Picture:Simphiwe Mbokazi
Durban - Members of the Umgungundlovu traditional community in Bizana, on the Eastern Cape Wild Coast, opposed to titanium mining in the area, say it will have a devastating and disruptive impact on their environment and their livelihoods.

Australian mining company Mineral Commodities Resources has, since 2006, applied for rights to mine the titanium wealthy sands which many members of the community of Xolobeni have opposed.

Mineral Resources Minister Gwede Mantashe visited the area last weekend where according to Richard Spoor, the attorney representing the anti-mining Amadiba Crisis Committee, the anti-mining group was refused entry to participate in the meeting.

Spoor said that should mining go ahead it would result in 70 families living inside the proposed mining area losing their homes and another 150 families would lose grazing land for their cattle, their ploughing fields and access to the sea that they fish.

Sinegugu Zukulu, a member of the Amadiba Crisis Committee, said that the land that was targeted for mining was used to produce food for locals and also to sell to sustain themselves and educate their children.

“The area of Mphahlana sends sweet potatoes to the value of about R90000 to Durban three times a week from the land which the government wants to mine and the government sees no value in that.

“The question that the people are asking the government is how the mine will benefit them when they’re uneducated and because mines are highly mechanised they’re going to require people with skills, but these are elderly people who are living off the land,” Zukulu said.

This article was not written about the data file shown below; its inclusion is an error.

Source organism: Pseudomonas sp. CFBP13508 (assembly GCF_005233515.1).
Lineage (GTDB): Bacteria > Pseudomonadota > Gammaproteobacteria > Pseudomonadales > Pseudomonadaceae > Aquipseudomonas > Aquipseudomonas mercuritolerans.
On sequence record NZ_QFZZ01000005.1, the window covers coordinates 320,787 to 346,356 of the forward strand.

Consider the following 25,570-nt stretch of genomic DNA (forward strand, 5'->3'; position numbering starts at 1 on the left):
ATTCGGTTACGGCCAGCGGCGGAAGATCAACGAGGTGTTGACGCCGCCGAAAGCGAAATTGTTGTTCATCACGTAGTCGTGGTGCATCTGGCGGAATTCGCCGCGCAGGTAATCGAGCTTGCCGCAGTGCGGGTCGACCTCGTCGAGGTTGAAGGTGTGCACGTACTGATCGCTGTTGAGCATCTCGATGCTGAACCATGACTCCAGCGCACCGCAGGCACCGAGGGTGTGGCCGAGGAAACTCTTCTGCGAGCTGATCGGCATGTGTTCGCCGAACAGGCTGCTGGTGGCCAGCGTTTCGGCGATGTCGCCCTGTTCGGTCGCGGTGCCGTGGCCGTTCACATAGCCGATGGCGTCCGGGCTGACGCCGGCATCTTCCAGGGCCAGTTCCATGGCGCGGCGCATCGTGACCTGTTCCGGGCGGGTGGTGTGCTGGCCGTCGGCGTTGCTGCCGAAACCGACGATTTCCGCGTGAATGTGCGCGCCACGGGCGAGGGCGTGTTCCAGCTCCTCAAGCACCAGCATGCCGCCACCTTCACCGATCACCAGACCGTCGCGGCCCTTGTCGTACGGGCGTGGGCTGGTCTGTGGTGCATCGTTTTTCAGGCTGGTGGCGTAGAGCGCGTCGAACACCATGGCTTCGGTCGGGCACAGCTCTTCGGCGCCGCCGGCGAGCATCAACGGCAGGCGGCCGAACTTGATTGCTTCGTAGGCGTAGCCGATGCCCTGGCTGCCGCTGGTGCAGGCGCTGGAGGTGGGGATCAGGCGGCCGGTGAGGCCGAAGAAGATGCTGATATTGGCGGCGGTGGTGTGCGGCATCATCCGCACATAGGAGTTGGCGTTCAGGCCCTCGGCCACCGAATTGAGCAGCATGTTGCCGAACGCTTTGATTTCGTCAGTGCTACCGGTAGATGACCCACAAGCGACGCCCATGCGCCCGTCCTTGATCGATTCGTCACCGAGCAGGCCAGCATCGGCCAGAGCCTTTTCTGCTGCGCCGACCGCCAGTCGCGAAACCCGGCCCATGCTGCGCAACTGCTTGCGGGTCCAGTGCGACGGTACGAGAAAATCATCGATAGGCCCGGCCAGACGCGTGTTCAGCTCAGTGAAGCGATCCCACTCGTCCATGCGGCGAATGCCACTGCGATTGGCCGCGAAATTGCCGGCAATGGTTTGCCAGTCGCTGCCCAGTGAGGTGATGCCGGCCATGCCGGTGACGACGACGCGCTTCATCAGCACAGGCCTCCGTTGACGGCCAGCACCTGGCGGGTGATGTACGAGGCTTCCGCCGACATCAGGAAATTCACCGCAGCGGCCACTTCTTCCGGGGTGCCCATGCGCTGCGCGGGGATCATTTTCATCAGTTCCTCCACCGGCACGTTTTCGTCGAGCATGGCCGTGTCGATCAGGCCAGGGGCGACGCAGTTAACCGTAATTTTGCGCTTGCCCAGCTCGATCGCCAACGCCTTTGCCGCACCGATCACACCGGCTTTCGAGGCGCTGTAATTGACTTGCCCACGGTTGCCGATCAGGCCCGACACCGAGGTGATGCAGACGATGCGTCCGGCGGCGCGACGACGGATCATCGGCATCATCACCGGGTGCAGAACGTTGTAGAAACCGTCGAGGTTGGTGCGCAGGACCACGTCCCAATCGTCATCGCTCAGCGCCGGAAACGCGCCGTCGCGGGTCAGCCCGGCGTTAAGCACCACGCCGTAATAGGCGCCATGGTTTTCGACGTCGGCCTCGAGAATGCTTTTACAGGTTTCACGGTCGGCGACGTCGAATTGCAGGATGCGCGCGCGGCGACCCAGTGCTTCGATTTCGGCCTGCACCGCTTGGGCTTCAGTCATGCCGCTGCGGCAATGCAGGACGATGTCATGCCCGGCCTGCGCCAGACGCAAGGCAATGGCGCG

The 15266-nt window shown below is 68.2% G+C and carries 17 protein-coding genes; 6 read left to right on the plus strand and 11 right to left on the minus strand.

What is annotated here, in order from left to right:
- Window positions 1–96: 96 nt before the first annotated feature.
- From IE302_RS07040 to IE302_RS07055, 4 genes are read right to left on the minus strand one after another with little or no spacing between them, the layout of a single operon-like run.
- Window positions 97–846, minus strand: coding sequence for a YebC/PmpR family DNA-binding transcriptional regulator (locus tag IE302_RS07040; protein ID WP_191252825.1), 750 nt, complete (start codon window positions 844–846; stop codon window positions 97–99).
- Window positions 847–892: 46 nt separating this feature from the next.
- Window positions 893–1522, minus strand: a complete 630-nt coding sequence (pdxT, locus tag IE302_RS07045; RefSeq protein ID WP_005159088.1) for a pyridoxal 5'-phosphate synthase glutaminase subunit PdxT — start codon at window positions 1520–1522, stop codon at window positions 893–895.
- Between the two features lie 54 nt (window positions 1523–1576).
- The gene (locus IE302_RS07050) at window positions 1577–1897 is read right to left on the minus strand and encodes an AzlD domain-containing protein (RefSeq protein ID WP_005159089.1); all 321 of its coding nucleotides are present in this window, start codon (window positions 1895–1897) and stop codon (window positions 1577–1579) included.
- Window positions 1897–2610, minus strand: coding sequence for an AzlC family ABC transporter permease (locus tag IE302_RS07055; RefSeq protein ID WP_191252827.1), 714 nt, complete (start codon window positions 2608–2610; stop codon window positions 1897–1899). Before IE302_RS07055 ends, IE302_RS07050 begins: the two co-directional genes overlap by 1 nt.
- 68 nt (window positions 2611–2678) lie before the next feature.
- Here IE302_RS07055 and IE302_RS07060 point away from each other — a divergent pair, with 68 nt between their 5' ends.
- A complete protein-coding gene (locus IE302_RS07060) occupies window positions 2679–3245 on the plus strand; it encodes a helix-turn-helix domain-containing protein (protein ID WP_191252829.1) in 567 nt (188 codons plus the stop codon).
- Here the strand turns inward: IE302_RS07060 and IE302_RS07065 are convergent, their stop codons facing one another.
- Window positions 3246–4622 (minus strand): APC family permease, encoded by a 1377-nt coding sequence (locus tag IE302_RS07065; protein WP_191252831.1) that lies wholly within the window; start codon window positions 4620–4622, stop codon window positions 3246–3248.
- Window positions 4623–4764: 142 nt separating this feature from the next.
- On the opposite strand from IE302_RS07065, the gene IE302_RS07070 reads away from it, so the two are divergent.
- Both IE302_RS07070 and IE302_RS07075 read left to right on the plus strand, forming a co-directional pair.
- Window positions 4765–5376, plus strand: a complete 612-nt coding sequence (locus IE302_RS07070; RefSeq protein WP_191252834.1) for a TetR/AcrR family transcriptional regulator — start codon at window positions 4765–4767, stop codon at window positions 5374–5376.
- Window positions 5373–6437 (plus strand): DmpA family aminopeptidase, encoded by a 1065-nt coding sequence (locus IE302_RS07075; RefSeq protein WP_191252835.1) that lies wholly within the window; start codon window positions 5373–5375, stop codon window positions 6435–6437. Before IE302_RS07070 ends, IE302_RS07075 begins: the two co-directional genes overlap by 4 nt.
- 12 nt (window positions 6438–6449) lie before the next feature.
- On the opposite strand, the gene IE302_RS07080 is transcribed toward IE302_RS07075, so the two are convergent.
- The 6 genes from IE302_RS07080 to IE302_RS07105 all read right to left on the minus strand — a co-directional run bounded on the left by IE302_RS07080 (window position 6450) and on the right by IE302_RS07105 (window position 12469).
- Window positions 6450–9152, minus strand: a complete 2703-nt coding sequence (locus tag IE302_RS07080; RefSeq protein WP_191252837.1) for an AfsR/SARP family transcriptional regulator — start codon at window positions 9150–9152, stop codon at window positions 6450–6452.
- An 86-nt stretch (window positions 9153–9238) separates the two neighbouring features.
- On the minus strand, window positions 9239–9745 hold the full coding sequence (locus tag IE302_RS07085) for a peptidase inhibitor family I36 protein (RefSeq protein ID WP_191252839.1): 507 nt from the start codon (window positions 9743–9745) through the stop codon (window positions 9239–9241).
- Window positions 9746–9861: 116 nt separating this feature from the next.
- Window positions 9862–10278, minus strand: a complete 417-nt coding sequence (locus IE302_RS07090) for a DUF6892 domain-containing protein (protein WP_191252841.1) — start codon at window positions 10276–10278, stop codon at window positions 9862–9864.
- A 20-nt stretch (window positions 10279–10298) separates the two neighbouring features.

He said that a lot of families had been able to send their children to tertiary institutions through selling the produce they get off the land.

Areas that could be affected if the mining goes ahead are the communities of Xolobeni, Mphahlana, Mnyameni, Kwanyana, Sikhombe and Mthinti in the Umgungundlovu traditional community which spans at least 20km of the Wild Coast.

Spoor said that people in the community, which is isolated with poor roads, no electricity or supermarkets, had maintained their traditional way of living and did not endorse a disruption of that.

Nobuhle Mazeka, from Xolobeni said: “Our lives here are not as the media and officials portray.

“Who defines poor? Because the way the elite define development is not the way we define it.

“For us development is about sustaining our livelihoods, where we get our food, where we get our water, basic human needs like that,” Mazeka said.

The Mercury